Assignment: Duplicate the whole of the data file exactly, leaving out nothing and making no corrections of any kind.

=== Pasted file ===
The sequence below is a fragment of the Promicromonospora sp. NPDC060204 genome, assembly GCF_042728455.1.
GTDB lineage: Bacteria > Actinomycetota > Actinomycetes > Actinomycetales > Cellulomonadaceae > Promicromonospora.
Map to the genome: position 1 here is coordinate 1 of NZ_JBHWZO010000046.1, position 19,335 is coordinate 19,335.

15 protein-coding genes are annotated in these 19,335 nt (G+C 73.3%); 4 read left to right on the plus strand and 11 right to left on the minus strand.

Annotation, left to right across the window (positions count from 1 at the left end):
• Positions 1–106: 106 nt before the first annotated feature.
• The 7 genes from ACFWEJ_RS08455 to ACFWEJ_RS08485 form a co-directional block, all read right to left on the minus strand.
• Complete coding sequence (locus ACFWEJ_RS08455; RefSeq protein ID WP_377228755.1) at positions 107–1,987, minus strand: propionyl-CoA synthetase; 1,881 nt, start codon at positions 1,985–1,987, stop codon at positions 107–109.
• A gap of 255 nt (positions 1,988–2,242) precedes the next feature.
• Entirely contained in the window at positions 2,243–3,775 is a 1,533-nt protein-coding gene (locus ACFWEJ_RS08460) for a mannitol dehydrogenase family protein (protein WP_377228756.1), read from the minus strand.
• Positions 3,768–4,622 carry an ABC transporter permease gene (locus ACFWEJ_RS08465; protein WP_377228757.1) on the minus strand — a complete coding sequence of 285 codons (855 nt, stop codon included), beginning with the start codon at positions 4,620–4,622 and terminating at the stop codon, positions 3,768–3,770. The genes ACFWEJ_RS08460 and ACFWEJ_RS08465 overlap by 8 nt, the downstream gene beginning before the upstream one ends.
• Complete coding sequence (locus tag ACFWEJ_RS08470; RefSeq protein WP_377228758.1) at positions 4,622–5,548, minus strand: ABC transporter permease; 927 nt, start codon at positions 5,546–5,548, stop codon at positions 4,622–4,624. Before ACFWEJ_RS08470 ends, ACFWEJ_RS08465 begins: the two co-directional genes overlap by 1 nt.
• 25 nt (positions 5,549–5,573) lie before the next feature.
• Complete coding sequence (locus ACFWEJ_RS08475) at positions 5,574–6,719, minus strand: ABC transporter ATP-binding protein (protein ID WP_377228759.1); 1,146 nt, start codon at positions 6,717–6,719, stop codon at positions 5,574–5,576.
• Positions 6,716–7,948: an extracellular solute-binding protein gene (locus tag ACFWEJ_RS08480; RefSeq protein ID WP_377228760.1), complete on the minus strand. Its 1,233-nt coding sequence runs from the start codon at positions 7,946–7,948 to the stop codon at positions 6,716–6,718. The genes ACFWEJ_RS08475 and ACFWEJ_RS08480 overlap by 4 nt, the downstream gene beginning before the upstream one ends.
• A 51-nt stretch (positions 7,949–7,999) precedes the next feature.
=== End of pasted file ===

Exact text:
The sequence below is a fragment of the Promicromonospora sp. NPDC060204 genome, assembly GCF_042728455.1.
GTDB lineage: Bacteria > Actinomycetota > Actinomycetes > Actinomycetales > Cellulomonadaceae > Promicromonospora.
Map to the genome: position 1 here is coordinate 1 of NZ_JBHWZO010000046.1, position 19,335 is coordinate 19,335.

15 protein-coding genes are annotated in these 19,335 nt (G+C 73.3%); 4 read left to right on the plus strand and 11 right to left on the minus strand.

Annotation, left to right across the window (positions count from 1 at the left end):
• Positions 1–106: 106 nt before the first annotated feature.
• The 7 genes from ACFWEJ_RS08455 to ACFWEJ_RS08485 form a co-directional block, all read right to left on the minus strand.
• Complete coding sequence (locus ACFWEJ_RS08455; RefSeq protein ID WP_377228755.1) at positions 107–1,987, minus strand: propionyl-CoA synthetase; 1,881 nt, start codon at positions 1,985–1,987, stop codon at positions 107–109.
• A gap of 255 nt (positions 1,988–2,242) precedes the next feature.
• Entirely contained in the window at positions 2,243–3,775 is a 1,533-nt protein-coding gene (locus ACFWEJ_RS08460) for a mannitol dehydrogenase family protein (protein WP_377228756.1), read from the minus strand.
• Positions 3,768–4,622 carry an ABC transporter permease gene (locus ACFWEJ_RS08465; protein WP_377228757.1) on the minus strand — a complete coding sequence of 285 codons (855 nt, stop codon included), beginning with the start codon at positions 4,620–4,622 and terminating at the stop codon, positions 3,768–3,770. The genes ACFWEJ_RS08460 and ACFWEJ_RS08465 overlap by 8 nt, the downstream gene beginning before the upstream one ends.
• Complete coding sequence (locus tag ACFWEJ_RS08470; RefSeq protein WP_377228758.1) at positions 4,622–5,548, minus strand: ABC transporter permease; 927 nt, start codon at positions 5,546–5,548, stop codon at positions 4,622–4,624. Before ACFWEJ_RS08470 ends, ACFWEJ_RS08465 begins: the two co-directional genes overlap by 1 nt.
• 25 nt (positions 5,549–5,573) lie before the next feature.
• Complete coding sequence (locus ACFWEJ_RS08475) at positions 5,574–6,719, minus strand: ABC transporter ATP-binding protein (protein ID WP_377228759.1); 1,146 nt, start codon at positions 6,717–6,719, stop codon at positions 5,574–5,576.
• Positions 6,716–7,948: an extracellular solute-binding protein gene (locus tag ACFWEJ_RS08480; RefSeq protein ID WP_377228760.1), complete on the minus strand. Its 1,233-nt coding sequence runs from the start codon at positions 7,946–7,948 to the stop codon at positions 6,716–6,718. The genes ACFWEJ_RS08475 and ACFWEJ_RS08480 overlap by 4 nt, the downstream gene beginning before the upstream one ends.
• A 51-nt stretch (positions 7,949–7,999) precedes the next feature.